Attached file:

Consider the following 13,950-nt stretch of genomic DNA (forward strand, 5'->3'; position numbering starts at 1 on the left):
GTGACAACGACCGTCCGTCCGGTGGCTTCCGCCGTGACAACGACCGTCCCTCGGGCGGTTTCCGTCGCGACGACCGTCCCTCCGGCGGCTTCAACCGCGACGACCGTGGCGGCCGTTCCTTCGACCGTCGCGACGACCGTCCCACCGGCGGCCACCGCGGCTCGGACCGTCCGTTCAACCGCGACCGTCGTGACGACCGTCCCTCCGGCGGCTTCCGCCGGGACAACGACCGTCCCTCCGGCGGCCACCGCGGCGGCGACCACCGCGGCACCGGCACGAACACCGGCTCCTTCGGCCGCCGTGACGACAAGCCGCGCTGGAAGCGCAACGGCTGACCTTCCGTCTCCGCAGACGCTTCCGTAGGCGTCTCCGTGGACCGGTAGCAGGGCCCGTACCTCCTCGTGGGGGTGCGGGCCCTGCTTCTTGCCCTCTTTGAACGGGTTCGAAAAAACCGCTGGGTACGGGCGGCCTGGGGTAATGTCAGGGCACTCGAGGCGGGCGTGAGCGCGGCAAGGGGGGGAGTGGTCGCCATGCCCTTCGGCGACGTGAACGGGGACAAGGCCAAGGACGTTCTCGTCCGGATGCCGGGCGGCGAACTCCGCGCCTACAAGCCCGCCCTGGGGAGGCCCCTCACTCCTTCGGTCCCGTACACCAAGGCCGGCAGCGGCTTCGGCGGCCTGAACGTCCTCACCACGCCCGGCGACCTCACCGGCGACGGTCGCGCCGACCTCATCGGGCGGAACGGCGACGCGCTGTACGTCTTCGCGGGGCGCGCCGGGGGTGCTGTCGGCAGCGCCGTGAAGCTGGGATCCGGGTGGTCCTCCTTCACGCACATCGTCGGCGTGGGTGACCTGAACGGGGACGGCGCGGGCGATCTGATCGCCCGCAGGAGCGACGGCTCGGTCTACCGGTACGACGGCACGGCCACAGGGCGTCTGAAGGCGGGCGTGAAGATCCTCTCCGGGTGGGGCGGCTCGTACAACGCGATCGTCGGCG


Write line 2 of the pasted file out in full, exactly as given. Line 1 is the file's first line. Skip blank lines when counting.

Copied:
GTGACAACGACCGTCCGTCCGGTGGCTTCCGCCGTGACAACGACCGTCCCTCGGGCGGTTTCCGTCGCGACGACCGTCCCTCCGGCGGCTTCAACCGCGACGACCGTGGCGGCCGTTCCTTCGACCGTCGCGACGACCGTCCCACCGGCGGCCACCGCGGCTCGGACCGTCCGTTCAACCGCGACCGTCGTGACGACCGTCCCTCCGGCGGCTTCCGCCGGGACAACGACCGTCCCTCCGGCGGCCACCGCGGCGGCGACCACCGCGGCACCGGCACGAACACCGGCTCCTTCGGCCGCCGTGACGACAAGCCGCGCTGGAAGCGCAACGGCTGACCTTCCGTCTCCGCAGACGCTTCCGTAGGCGTCTCCGTGGACCGGTAGCAGGGCCCGTACCTCCTCGTGGGGGTGCGGGCCCTGCTTCTTGCCCTCTTTGAACGGGTTCGAAAAAACCGCTGGGTACGGGCGGCCTGGGGTAATGTCAGGGCACTCGAGGCGGGCGTGAGCGCGGCAAGGGGGGGAGTGGTCGCCATGCCCTTCGGCGACGTGAACGGGGACAAGGCCAAGGACGTTCTCGTCCGGATGCCGGGCGGCGAACTCCGCGCCTACAAGCCCGCCCTGGGGAGGCCCCTCACTCCTTCGGTCCCGTACACCAAGGCCGGCAGCGGCTTCGGCGGCCTGAACGTCCTCACCACGCCCGGCGACCTCACCGGCGACGGTCGCGCCGACCTCATCGGGCGGAACGGCGACGCGCTGTACGTCTTCGCGGGGCGCGCCGGGGGTGCTGTCGGCAGCGCCGTGAAGCTGGGATCCGGGTGGTCCTCCTTCACGCACATCGTCGGCGTGGGTGACCTGAACGGGGACGGCGCGGGCGATCTGATCGCCCGCAGGAGCGACGGCTCGGTCTACCGGTACGACGGCACGGCCACAGGGCGTCTGAAGGCGGGCGTGAAGATCCTCTCCGGGTGGGGCGGCTCGTACAACGCGATCGTCGGCG